Judge Arthur Weisbrodt is known for asking tough questions, which is why the Rotary Club of San Jose picks him to moderate election debates, such as the one on Wednesday between District 2 Supervisor candidates Teresa Alvarado and Cindy Chavez.
Weisbrodt opened by challenging Alvarado on her absence of experience as an elected official, then turned to Chavez and asked her whether she’d be “a rubber stamp for labor’s positions—and that could be harmful to or even potentially bankrupt the county.”
“I appreciate the question,” Chavez said, and after a long pause, repeated, “I very much appreciate the question — it’s sort of the elephant in the room, actually every room I walk into lately.”
Weisbrodt drew boos from a handful of Rotarians, however, when he quoted an anonymous source who had compared Chavez to the convicted felon she’s running to replace. “Ms. Alvarado, you seem to be running a gentle, hands-off campaign, focusing on your experience and proposals and refraining from seriously attacking your opponent. During the interviews I conducted to prepare for this debate, several people told me that you simply cannot win without taking on Cindy Chavez aggressively,” the judge said.
“One experienced San Jose politician told me what he or she would do if running in your place in this election. And this person said to me—and I almost quote—I would tell the voters that voting for Cindy Chavez is the same as voting for George Shirakawa or Ron Gonzales. The same corruption, dishonesty and back deals.”
That’s when the hecklers erupted. Among the loudest was former supervisor Rod Diridon Sr., who says he wasn’t booing the judge, he just didn’t think it was a fair comparison.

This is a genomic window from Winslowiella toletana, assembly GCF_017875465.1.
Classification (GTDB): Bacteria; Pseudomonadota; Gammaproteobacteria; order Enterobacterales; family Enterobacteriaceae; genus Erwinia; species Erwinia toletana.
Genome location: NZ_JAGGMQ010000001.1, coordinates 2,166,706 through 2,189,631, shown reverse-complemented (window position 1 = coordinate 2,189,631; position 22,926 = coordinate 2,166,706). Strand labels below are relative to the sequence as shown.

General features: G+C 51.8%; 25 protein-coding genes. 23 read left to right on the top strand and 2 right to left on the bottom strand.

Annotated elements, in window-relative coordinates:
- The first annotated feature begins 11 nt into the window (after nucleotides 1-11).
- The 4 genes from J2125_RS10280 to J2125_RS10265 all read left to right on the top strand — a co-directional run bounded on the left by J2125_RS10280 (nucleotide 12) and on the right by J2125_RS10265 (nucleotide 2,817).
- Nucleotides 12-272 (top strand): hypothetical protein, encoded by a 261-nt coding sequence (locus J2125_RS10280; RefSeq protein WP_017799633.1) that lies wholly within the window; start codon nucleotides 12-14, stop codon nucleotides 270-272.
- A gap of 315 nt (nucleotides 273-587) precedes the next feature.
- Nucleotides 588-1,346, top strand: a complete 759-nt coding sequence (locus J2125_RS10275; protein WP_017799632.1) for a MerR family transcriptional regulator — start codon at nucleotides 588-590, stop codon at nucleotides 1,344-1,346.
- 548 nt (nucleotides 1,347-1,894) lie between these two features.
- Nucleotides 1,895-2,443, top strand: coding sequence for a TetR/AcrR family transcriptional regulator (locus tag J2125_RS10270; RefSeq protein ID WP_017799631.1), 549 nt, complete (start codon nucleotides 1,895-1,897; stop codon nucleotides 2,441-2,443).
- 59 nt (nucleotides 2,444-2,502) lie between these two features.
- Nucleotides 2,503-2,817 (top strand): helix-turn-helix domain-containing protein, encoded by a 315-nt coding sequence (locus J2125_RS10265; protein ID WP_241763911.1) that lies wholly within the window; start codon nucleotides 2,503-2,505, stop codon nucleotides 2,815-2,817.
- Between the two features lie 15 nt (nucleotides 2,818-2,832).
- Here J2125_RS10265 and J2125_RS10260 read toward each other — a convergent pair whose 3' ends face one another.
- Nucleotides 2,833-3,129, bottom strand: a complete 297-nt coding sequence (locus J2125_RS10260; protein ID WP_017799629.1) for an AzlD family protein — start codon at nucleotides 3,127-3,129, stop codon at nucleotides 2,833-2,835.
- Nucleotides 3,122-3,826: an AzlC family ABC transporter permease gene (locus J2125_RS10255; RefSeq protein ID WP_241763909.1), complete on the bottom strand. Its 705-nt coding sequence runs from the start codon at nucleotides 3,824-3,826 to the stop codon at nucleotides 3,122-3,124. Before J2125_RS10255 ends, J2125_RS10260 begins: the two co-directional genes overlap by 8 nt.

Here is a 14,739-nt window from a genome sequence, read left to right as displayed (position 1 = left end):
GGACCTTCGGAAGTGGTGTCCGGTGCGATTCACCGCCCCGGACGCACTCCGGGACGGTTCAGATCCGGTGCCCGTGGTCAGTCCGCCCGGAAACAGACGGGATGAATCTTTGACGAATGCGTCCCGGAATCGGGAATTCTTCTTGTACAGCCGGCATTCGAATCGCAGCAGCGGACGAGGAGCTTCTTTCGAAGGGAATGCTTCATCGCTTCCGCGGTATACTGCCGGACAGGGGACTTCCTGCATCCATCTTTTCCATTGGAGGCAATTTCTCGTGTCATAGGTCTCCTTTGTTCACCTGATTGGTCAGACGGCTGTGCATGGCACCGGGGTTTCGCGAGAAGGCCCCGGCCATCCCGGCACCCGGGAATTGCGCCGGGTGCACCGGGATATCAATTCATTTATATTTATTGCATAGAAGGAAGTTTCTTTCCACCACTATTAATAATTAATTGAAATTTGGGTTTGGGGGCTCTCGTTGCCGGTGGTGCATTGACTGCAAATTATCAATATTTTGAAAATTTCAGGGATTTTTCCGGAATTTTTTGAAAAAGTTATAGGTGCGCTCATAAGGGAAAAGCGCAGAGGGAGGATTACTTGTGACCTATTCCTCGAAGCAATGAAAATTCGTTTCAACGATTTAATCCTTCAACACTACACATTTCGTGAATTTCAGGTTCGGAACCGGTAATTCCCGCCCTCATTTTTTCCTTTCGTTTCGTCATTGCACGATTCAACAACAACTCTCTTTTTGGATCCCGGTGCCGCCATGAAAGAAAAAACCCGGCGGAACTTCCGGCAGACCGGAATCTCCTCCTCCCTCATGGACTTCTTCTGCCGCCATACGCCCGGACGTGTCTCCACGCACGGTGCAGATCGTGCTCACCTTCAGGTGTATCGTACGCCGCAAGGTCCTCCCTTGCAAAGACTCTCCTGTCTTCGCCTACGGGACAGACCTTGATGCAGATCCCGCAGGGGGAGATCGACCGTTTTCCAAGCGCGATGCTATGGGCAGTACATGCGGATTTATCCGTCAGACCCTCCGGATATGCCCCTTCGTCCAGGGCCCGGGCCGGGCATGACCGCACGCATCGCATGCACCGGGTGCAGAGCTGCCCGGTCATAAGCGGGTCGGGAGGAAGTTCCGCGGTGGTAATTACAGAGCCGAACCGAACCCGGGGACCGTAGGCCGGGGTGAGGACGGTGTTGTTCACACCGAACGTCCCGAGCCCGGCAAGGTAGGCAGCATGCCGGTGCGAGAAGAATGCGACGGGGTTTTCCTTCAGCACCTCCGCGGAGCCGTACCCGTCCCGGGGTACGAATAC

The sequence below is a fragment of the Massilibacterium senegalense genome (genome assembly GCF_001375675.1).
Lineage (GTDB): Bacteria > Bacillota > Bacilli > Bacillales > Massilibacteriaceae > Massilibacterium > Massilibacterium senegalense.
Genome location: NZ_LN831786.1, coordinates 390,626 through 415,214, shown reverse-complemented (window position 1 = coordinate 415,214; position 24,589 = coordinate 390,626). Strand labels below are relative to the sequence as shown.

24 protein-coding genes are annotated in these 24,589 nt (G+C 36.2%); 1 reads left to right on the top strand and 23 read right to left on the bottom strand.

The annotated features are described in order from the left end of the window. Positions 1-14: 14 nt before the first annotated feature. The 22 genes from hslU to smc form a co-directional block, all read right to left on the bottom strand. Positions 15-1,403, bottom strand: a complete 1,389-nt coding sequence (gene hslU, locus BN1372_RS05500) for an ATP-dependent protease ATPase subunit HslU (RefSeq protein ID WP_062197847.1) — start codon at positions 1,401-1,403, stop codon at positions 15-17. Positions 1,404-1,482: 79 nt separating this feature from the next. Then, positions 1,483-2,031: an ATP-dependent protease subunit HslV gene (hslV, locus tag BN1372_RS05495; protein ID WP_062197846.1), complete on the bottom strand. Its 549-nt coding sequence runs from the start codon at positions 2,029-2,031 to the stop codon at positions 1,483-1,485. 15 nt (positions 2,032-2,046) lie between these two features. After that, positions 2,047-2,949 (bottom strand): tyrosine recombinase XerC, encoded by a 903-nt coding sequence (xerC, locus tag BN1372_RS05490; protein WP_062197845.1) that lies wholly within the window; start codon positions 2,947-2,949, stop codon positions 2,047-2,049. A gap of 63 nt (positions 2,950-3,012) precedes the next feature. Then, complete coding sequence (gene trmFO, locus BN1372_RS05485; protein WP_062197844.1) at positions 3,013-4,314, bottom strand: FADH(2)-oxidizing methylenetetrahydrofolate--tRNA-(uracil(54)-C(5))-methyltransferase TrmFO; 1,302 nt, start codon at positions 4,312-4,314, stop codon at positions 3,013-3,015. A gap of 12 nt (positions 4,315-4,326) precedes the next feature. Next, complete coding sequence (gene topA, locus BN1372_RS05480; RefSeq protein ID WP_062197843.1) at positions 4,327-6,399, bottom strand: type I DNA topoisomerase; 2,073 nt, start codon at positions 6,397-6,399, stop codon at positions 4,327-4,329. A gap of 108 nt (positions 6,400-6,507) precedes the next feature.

The judge recovered and continued. “Now, now, do you believe these criticisms about Cindy have any validity and if you do, are you prepared to articulate them here and let us know what your position is?”
Without missing a beat, Alvarado replied: “I think I’ve been very, very clear about differentiating. I think we’ve been very clear in our campaign literature about differentiating. I believe that we’ve put corruption at the cornerstone of our message. Our first platform was all about reform and accountability—and transparency. So I think it’s very clear what I stand for.
“I don’t think in the process I need to personally demonize Cindy Chavez. For a very important reason. I think that is the cancer in our local politics right now.” For this comment Alvarado received loud applause, a full six seconds worth, after which she continued.
“Look at what we saw, in what’s happened in the City of San Jose over the past several years is a direct result of what transpired in the last major mayoral election. There was personal demonization to the point where, when we had to come together in collective bargaining, there were not willing partners. You need willing partners to negotiate.
“The county is at the precipice of some major issues with labor relations. We need people at the table who are not viewed as demons and enemies. Because otherwise the unions will not believe the information that you are sharing, which is what happened in San Jose. They did not believe the people at the bargaining table. And that’s very dangerous.”